In Year 3, children should be growing in confidence with their spelling due to the skills acquired in Year 1 and Year 2. They’re expected to continue building their knowledge of the spelling curriculum and spelling techniques to help them learn new academic vocabulary and unfamiliar words. The following strategies will help your child to spell Year 3 words:
Before we continue, here are some useful Year 3 word lists that you can download:
A great way to improve your child’s spelling skills is by encouraging them to read every day. As they do this, their reading comprehension skills improve, and they will pick up new vocabulary words to aid their academic progression. Reading also helps your child to identify recurring spelling patterns that they can use when they’re writing.
Your young learner should also continue to develop their use of dictionaries to check and correct spellings.
They will also learn new spelling patterns.
Set up a wordsearch for your child to identify words that all share a common spelling pattern, just like this one from Nightzookeeper.com:
A word family shares the same root word. A root word is a base word from which other words can be made by adding prefixes and suffixes.
Year 3 children will learn and practise the rule i after e except before c.
There are exceptions to the rule, with ei after the letter c, which are important for children to learn.
Breaking words into syllables is a technique children can use to help them with their spelling. There are seven different types of syllables that students learn. The slash marks show where one syllable ends and another begins within a word.
A closed syllable usually has a short vowel sound followed by a consonant. This word has two closed syllables:
An open syllable ends with a vowel which usually gives a long sound.
This word has an open syllable followed by a closed syllable:
This syllable has the pattern vowel-consonant-e.
This word has a closed syllable followed by a VCE syllable:
A vowel team is when two vowels make one vowel sound.
This word has a closed syllable followed by a consonant-l-e syllable, followed by a vowel team syllable:
In this type of syllable, a vowel is followed by the letter r which changes the sound the vowel makes.
This word has an r-controlled syllable followed by a VCE syllable:
A diphthong is when two vowels create a sliding vowel sound that changes: it begins as one vowel sound and changes towards another.
This word has a single diphthong syllable:
This syllable has the pattern consonant-l-e and is found at the end of words as the final syllable.
This word has a closed syllable followed by a consonant-l-e syllable:
In order to clearly explain syllables to your child, you can start by breaking up words that contain two syllables. You could do this on small strips of paper, placing the beginnings of words in a pile and endings in a second pile. Then ask your child to put the beginnings and endings of words together to create a word. Below is a game on Nightzookeeper.com where we challenge children to complete a similar spelling activity.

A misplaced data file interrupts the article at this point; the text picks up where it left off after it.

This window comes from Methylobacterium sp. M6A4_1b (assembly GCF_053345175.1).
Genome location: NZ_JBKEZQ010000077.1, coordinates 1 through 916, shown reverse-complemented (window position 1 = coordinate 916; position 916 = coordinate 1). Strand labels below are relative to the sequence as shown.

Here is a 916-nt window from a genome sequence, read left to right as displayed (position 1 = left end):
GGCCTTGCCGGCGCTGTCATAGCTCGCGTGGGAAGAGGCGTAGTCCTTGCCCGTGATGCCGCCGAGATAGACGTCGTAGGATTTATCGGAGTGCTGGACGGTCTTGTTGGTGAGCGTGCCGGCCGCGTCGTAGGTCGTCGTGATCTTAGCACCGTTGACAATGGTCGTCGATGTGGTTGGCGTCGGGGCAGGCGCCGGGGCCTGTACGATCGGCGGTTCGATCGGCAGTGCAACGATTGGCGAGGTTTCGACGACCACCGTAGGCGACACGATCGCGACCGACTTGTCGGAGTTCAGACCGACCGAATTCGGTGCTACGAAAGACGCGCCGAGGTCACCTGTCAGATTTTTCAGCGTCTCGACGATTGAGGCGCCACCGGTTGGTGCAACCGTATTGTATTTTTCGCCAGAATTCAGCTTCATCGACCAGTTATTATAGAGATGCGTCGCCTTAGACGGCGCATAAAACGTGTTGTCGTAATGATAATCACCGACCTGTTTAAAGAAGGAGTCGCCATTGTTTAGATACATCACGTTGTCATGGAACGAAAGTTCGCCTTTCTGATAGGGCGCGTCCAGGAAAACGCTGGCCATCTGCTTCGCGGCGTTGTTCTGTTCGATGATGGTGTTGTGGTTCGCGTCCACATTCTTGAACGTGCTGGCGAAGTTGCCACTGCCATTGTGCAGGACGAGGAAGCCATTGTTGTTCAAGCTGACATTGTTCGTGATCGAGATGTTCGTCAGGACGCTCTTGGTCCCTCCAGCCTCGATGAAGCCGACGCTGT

When a word has a short vowel sound followed by a single consonant, the consonant should be doubled before adding a suffix.
run → runner
shop → shopped
When a word ends with a VCE syllable, the final e should be removed before adding a suffix.
take → taking
stare → staring
When a word ends with consonant-y, the y should be changed to i before adding a suffix.
beauty → beautiful
happy → happiness
These are the units of meaning within a word: root word, prefix, suffix. Children should use their knowledge of these word parts when spelling words.
Examples of prefixes that can be added to the beginning of words:
dis- in- un- fore- semi- mid- anti- inter-
Examples of suffixes that can be added to the end of words:
-ly -ful -ion -less -er -est
Challenge your child to unscramble words that end with a specific suffix. Through this activity, children will learn that by knowing how to recognise a suffix pattern can be very beneficial when attempting to break down longer complex spellings. The image below is an example taken from the Night Zookeeper's Word Code challenge type.
Nightzookeeper.com covers the key spelling curriculum principles and rules your child needs to learn to move on to Year 4 and beyond, while making reading and writing fantastically fun for your child!
Our award-winning reading and writing program includes thousands of Year 3 spelling resources, including word games, lesson series on spelling and reading comprehension, printable spelling worksheets, and much more! Our spelling games for kids are particularly popular with our students, as they’re a great way to consolidate their knowledge of different topics, including sight words, phonics, prefixes, and suffixes.
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